by Randy Johnston
Contracts typically include what’s called a merger clause. The clause says that all the parties’ agreements are included in the contract and that neither of the parties made any representations outside the contract. But a foul odor put this principle to the test before the Texas Supreme Court.
The case arose when a couple of restauranteurs asked a landlord about leasing a building to open a new restaurant. The landlord told them that the building was brand new, was perfect and that there had never been any problems with it. Based on these representations, the restauranteurs signed a contract to lease the building.
But there was a problem with the building. The building had housed a restaurant before. That restaurant had moved on because a “horrible” and “ungodly” smell emanated from the bathrooms. The earlier restaurant had to move because no one could make the smell go away.
A week before the new restaurant was scheduled to open, the restauranteurs noticed a sewer gas odor. They went ahead and opened the restaurant, hoping that the smell would soon be eliminated. But the smell persisted. The restaurant didn’t attract many customers because of the smell. The city even shut the restaurant down briefly because of the smell.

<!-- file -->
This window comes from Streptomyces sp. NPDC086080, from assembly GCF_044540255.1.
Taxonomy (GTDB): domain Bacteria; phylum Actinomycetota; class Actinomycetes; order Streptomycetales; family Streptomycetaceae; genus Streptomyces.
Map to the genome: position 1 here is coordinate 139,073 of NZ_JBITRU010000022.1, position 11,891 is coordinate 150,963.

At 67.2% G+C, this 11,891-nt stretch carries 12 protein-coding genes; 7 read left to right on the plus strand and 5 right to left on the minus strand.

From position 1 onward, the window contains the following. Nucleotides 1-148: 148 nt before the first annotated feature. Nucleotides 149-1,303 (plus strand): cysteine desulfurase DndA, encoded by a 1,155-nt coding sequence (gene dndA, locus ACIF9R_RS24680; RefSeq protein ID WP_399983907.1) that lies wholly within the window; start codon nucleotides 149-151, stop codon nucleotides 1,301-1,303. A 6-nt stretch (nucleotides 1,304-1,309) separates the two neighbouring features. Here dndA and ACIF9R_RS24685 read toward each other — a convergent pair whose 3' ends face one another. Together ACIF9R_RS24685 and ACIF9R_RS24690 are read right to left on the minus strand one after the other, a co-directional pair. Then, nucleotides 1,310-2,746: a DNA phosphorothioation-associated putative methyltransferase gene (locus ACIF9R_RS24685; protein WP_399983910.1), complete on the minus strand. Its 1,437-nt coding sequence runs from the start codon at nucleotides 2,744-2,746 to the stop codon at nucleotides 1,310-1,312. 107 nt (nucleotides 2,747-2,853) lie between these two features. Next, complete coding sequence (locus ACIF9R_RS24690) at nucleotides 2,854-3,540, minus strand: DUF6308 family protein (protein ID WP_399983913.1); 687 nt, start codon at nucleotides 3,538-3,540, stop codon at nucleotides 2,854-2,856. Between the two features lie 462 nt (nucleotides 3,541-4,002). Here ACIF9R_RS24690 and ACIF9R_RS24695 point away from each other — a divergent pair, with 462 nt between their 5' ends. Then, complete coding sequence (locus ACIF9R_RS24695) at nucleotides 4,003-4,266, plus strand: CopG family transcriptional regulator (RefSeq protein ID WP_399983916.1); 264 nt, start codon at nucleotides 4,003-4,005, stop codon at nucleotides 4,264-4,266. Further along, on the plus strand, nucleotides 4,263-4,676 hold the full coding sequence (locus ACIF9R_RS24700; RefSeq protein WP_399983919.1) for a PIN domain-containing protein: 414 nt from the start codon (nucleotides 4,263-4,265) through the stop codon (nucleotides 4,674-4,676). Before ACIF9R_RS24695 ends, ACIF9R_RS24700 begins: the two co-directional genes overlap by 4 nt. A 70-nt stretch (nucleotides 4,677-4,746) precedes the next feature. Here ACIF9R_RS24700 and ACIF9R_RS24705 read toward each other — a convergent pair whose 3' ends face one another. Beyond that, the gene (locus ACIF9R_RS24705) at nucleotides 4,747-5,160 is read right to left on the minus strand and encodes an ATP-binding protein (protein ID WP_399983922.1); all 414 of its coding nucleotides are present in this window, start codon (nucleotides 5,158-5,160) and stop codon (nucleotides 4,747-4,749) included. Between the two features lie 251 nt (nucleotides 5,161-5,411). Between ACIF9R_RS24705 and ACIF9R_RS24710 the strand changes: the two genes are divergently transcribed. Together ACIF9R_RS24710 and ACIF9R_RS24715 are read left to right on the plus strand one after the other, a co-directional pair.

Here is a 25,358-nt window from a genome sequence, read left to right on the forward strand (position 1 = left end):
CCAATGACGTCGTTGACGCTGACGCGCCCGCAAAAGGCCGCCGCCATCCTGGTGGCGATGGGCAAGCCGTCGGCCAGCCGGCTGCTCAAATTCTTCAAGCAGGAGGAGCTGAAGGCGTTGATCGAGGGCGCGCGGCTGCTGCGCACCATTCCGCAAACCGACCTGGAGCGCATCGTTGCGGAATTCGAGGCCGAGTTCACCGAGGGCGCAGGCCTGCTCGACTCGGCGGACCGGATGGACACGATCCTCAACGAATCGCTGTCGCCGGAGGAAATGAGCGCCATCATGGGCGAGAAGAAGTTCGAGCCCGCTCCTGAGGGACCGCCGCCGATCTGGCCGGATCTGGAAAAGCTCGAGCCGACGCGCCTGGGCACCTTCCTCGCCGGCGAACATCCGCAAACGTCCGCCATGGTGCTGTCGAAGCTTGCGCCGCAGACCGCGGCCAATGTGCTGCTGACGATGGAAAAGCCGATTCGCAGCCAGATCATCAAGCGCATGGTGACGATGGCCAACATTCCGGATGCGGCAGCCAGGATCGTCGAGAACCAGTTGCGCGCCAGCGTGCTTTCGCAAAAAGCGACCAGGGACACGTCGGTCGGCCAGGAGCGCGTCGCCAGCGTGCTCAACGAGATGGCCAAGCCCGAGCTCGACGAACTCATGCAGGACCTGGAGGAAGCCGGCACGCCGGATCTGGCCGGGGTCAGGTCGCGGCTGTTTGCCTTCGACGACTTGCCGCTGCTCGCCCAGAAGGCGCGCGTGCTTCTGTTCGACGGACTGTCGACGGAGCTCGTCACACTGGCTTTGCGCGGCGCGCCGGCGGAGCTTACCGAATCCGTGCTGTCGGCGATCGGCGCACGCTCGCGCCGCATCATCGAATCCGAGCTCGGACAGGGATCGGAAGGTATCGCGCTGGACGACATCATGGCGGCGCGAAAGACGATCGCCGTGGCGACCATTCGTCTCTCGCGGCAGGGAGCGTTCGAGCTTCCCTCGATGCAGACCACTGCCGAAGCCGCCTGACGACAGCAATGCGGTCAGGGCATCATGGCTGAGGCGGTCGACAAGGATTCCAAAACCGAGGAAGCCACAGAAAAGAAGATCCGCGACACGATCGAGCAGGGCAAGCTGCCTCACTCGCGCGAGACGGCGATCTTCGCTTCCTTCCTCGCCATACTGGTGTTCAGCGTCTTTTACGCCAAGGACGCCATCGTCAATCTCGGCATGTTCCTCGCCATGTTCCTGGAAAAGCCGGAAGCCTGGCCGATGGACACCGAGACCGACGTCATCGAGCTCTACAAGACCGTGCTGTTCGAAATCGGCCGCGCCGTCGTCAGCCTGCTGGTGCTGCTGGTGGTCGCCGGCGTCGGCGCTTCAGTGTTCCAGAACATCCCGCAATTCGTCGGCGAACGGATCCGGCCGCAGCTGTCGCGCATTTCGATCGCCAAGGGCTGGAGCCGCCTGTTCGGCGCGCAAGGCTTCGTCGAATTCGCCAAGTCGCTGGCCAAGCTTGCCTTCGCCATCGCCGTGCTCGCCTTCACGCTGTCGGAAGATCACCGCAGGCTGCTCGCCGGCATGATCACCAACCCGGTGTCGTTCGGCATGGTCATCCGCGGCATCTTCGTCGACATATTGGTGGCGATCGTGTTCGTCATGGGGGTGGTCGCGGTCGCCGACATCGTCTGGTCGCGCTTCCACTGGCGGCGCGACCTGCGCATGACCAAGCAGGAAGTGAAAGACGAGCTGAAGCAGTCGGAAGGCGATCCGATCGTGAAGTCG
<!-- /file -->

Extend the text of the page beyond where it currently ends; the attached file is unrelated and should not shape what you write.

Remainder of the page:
One evening, the former manager of the old restaurant came to visit the new restaurant. Upon using the restroom, she found that the old smell was still there. While she was in the restaurant, one of the new restauranteurs introduced herself-and learned that the odor problem was not a new one.
The new restauranteurs closed down the restaurant and sued the landlord. The landlord defended by pointing to the merger agreement, stating that even if the landlord had lied about the odor, the restauranteurs agreed in the contract that the landlord hadn’t made any representations outside the contract.
The Texas Supreme Court didn’t buy that argument. The Court pointed out that the reason for merger clauses is to make sure all the parties’ agreements are in a contract, not to allow fraudulent statements to go unremedied. To insulate a party from a claim of fraudulent misrepresentation, a merger clause must also state that if there were representations made outside the contract, the parties did not rely on them.
Thus, it may be possible to contract in such a way as to exclude fraud as a ground for setting aside a lease, but not in this case. The lease signed by the landlord and the restauranteurs contained only the usual merger clause. It did not say that the parties did not rely on any representations outside the lease. Therefore, the restauranteurs were entitled to walk away from the landlord’s smelly building.